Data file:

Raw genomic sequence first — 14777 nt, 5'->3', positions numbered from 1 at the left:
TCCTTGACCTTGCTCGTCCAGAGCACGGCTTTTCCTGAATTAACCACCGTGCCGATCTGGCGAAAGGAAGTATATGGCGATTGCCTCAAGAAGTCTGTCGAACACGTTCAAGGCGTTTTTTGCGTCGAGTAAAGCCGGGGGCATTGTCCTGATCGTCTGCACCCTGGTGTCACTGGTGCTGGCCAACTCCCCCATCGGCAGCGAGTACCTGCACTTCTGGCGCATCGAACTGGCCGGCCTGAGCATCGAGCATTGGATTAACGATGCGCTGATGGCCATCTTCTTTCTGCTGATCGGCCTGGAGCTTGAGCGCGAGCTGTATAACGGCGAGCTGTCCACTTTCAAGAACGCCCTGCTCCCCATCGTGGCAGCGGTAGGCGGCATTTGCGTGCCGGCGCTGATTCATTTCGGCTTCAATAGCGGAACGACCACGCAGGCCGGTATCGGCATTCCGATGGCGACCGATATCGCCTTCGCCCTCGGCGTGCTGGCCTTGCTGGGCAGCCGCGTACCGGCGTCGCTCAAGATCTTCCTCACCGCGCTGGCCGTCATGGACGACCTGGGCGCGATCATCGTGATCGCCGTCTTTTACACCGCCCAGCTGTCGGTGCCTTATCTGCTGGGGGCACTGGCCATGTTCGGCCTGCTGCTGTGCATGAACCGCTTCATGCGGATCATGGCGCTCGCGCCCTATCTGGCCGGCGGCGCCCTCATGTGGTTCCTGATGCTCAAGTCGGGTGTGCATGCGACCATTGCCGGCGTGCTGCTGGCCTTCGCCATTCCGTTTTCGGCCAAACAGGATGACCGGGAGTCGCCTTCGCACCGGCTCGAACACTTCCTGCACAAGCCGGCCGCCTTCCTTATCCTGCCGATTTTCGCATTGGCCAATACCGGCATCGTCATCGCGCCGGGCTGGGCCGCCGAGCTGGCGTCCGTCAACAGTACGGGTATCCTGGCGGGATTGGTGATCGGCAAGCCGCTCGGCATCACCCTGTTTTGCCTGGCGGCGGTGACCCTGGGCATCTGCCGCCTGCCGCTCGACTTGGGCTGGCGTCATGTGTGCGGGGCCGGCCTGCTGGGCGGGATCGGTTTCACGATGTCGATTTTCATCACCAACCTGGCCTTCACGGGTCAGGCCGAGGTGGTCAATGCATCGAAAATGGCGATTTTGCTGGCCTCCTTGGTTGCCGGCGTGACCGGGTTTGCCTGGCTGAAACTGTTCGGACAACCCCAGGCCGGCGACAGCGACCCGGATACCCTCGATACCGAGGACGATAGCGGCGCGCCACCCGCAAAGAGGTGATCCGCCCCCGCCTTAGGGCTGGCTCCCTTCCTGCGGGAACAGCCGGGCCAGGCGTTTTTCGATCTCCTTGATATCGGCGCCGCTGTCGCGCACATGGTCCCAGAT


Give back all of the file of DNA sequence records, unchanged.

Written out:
Raw genomic sequence first — 14777 nt, 5'->3', positions numbered from 1 at the left:
TCCTTGACCTTGCTCGTCCAGAGCACGGCTTTTCCTGAATTAACCACCGTGCCGATCTGGCGAAAGGAAGTATATGGCGATTGCCTCAAGAAGTCTGTCGAACACGTTCAAGGCGTTTTTTGCGTCGAGTAAAGCCGGGGGCATTGTCCTGATCGTCTGCACCCTGGTGTCACTGGTGCTGGCCAACTCCCCCATCGGCAGCGAGTACCTGCACTTCTGGCGCATCGAACTGGCCGGCCTGAGCATCGAGCATTGGATTAACGATGCGCTGATGGCCATCTTCTTTCTGCTGATCGGCCTGGAGCTTGAGCGCGAGCTGTATAACGGCGAGCTGTCCACTTTCAAGAACGCCCTGCTCCCCATCGTGGCAGCGGTAGGCGGCATTTGCGTGCCGGCGCTGATTCATTTCGGCTTCAATAGCGGAACGACCACGCAGGCCGGTATCGGCATTCCGATGGCGACCGATATCGCCTTCGCCCTCGGCGTGCTGGCCTTGCTGGGCAGCCGCGTACCGGCGTCGCTCAAGATCTTCCTCACCGCGCTGGCCGTCATGGACGACCTGGGCGCGATCATCGTGATCGCCGTCTTTTACACCGCCCAGCTGTCGGTGCCTTATCTGCTGGGGGCACTGGCCATGTTCGGCCTGCTGCTGTGCATGAACCGCTTCATGCGGATCATGGCGCTCGCGCCCTATCTGGCCGGCGGCGCCCTCATGTGGTTCCTGATGCTCAAGTCGGGTGTGCATGCGACCATTGCCGGCGTGCTGCTGGCCTTCGCCATTCCGTTTTCGGCCAAACAGGATGACCGGGAGTCGCCTTCGCACCGGCTCGAACACTTCCTGCACAAGCCGGCCGCCTTCCTTATCCTGCCGATTTTCGCATTGGCCAATACCGGCATCGTCATCGCGCCGGGCTGGGCCGCCGAGCTGGCGTCCGTCAACAGTACGGGTATCCTGGCGGGATTGGTGATCGGCAAGCCGCTCGGCATCACCCTGTTTTGCCTGGCGGCGGTGACCCTGGGCATCTGCCGCCTGCCGCTCGACTTGGGCTGGCGTCATGTGTGCGGGGCCGGCCTGCTGGGCGGGATCGGTTTCACGATGTCGATTTTCATCACCAACCTGGCCTTCACGGGTCAGGCCGAGGTGGTCAATGCATCGAAAATGGCGATTTTGCTGGCCTCCTTGGTTGCCGGCGTGACCGGGTTTGCCTGGCTGAAACTGTTCGGACAACCCCAGGCCGGCGACAGCGACCCGGATACCCTCGATACCGAGGACGATAGCGGCGCGCCACCCGCAAAGAGGTGATCCGCCCCCGCCTTAGGGCTGGCTCCCTTCCTGCGGGAACAGCCGGGCCAGGCGTTTTTCGATCTCCTTGATATCGGCGCCGCTGTCGCGCACATGGTCCCAGAT